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Raymond Savignac: Always Just Right

Raymond Savignac: Always Just Right

By Ryan Connolly / 8 Oct 2014
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Regardless of his particularly dark outlook on life, Savignac never strayed from his bubbly trademark style. As an apprentice he quickly discovered the necessity to include a human element in his work; and even when his pieces contained only animals, they were sure to still show a facet of human emotion through their facial expressions...

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Herb Lubalin Was Controversial at Times, But Always Great

Herb Lubalin Was Controversial at Times, But Always Great

By Yoav Gilad / 3 Oct 2014
4 Comments

According to the AIGA, “Lubalin helped push back the boundaries of the impact and perception of design… that could put big, important ideas smack in the public eye.” Starting his own company also led to his collaboration with Mr. Ralph Ginsburg on a series of magazines (Eros, Fact, and Avant Garde) each seemingly more controversial (and more well-renowned) than the preceding one.

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Dynamic, Rational Style Characterizes Max Huber's Designs

Dynamic, Rational Style Characterizes Max Huber's Designs

By Petrolicious Productions / 26 Sep 2014
1 Comment

When Huber arrived in Milan in December 1940, he could barely stutter in Italian. But upon examining Huber’s business card, designer Antonio Boggeri discovered that while the elegant card appeared to be printed it was actually meticulously hand-lettered and precisely spaced. Boggeri immediately hired the young upstart.

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The Land Rover Series Visualized

The Land Rover Series Visualized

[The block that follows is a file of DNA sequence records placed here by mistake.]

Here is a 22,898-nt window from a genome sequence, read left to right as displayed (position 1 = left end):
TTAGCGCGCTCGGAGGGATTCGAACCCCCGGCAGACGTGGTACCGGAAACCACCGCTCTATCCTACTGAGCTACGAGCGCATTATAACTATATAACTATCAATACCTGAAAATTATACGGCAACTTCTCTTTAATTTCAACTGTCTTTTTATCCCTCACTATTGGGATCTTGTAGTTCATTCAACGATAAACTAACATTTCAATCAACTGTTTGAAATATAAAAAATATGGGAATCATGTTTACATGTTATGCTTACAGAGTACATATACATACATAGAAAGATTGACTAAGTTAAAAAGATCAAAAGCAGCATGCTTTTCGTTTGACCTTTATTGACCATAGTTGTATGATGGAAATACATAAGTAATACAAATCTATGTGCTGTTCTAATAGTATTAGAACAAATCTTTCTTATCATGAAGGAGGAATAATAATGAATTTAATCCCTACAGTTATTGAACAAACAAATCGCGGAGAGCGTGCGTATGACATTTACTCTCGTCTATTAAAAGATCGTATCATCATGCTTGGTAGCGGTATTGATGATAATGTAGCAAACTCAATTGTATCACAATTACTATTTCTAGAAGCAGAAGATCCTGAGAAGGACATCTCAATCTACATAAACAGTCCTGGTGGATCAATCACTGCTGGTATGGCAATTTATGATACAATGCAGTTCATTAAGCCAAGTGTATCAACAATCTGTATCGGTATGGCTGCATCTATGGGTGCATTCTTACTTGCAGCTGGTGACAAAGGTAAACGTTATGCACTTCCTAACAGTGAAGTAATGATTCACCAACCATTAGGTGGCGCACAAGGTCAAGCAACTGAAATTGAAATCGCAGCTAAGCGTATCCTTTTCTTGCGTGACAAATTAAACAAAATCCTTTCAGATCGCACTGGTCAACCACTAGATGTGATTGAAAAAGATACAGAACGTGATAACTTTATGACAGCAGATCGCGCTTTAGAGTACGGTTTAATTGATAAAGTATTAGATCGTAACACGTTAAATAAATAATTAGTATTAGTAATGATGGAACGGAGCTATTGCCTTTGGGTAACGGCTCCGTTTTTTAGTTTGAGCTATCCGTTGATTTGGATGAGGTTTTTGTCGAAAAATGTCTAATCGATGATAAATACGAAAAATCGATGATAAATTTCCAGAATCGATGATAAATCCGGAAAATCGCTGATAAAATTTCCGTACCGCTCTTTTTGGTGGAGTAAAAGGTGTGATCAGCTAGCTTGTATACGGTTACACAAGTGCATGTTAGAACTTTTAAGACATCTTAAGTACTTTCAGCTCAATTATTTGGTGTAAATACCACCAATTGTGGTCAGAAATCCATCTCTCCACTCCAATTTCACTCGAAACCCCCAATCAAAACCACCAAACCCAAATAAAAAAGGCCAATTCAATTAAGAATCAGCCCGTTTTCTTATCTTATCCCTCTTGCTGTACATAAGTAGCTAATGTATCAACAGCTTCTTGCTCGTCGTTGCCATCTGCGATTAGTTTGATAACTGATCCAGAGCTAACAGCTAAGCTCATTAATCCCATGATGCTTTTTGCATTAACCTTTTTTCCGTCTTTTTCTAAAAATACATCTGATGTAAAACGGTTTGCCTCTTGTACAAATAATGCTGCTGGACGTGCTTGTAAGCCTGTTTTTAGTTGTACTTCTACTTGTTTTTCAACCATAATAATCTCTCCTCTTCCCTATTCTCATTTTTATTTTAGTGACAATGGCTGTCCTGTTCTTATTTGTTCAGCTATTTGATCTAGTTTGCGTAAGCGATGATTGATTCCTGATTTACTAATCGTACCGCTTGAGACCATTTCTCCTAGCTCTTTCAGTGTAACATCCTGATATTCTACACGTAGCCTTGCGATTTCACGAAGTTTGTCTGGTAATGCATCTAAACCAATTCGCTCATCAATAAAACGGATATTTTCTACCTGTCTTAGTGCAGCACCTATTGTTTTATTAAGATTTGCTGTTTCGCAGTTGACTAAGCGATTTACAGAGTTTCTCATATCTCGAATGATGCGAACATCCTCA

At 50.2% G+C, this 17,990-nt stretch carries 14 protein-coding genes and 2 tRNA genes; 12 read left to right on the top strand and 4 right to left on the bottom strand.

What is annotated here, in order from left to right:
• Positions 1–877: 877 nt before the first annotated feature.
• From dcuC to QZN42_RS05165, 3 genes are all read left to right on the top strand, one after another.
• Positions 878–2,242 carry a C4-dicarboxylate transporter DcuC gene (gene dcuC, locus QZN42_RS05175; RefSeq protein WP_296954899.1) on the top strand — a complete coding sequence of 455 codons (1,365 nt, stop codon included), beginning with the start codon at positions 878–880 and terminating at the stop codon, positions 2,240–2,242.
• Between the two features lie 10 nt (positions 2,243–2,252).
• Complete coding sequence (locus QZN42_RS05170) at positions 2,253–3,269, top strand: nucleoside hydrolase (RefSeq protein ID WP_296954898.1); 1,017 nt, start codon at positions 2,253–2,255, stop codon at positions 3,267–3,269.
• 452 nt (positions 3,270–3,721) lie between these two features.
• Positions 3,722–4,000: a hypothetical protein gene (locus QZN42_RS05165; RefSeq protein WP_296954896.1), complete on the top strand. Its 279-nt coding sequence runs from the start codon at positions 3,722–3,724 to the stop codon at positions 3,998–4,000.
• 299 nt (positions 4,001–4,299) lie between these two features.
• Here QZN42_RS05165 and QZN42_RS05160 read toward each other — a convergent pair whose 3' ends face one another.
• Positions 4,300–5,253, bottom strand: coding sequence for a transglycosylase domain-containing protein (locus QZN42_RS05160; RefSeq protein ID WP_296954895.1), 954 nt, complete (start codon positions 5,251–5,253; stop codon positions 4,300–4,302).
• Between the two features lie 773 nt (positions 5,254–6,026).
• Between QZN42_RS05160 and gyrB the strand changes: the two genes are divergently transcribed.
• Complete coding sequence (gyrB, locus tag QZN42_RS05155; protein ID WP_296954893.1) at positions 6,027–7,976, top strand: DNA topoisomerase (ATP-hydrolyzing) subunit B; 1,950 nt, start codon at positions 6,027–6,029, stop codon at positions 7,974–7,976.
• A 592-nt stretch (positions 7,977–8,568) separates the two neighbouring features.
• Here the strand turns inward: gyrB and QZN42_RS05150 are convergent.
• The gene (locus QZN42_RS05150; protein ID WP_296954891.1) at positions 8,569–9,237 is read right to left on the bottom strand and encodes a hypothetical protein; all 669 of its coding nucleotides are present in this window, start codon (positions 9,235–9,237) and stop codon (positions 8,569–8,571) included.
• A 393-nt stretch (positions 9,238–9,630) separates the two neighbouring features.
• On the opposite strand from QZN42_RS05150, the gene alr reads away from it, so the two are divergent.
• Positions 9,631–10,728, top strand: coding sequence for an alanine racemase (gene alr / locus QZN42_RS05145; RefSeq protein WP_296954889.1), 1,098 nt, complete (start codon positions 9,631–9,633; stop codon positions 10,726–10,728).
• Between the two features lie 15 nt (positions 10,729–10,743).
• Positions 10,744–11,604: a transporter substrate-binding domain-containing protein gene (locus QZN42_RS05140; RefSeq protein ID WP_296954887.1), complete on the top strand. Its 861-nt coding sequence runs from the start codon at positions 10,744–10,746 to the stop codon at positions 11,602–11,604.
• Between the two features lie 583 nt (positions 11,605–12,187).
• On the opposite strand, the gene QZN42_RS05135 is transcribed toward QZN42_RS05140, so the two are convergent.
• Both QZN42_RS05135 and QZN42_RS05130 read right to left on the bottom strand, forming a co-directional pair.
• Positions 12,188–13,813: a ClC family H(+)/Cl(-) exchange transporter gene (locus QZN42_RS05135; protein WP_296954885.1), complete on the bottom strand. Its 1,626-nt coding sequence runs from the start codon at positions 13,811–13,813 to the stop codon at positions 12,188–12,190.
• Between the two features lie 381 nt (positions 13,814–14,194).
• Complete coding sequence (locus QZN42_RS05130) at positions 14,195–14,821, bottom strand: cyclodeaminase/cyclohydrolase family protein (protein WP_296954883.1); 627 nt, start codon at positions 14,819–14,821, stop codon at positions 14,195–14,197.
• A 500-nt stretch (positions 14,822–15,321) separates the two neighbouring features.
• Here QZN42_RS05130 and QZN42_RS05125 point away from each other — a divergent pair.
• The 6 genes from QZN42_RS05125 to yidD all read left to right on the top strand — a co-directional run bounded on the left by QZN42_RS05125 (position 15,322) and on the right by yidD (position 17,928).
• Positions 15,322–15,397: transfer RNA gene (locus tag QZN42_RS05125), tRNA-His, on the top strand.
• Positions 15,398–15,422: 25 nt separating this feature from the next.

By Petrolicious Productions / 9 Sep 2014
8 Comments

In conjunction with last week's Land Rover video, we wanted to share more information about the Land Rover. So we've created a Petrolicious infographic that is chock full of all kinds of interesting tidbits about the iconic car. For instance, did you know that the Series I initially sold for about £600?

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Driven by Design: The Incomparable Lancia Stratos

Driven by Design: The Incomparable Lancia Stratos

By Yoav Gilad / 29 Jul 2014 / 7 Comments Read More

It wasn’t all rainbows under the Fiat umbrella though, as Mr. Enzo Ferrari didn’t want the Stratos to compete with the Dino and had Fiat delay supplying the engines until absolutely necessary. They then delivered all approximately five hundred powerplants at once. But, if there was in-fighting and jealousy between brands, why was the Lancia so dominant in rallying? Mostly, because of the design.

Driven by Design: Ferrari Dino

Driven by Design: Ferrari Dino

By Yoav Gilad / 18 Jul 2014 / 8 Comments Read More

The Dino was interesting as it helped to launch the career of designer Leonardo Fioravanti. He had been at Pininfarina for about two years when he was allowed to design the 206 GT and frankly, his inexperience shows. Even as the world was turning away from the voluptuous forms of the post-war years, the 206 GT clung onto them.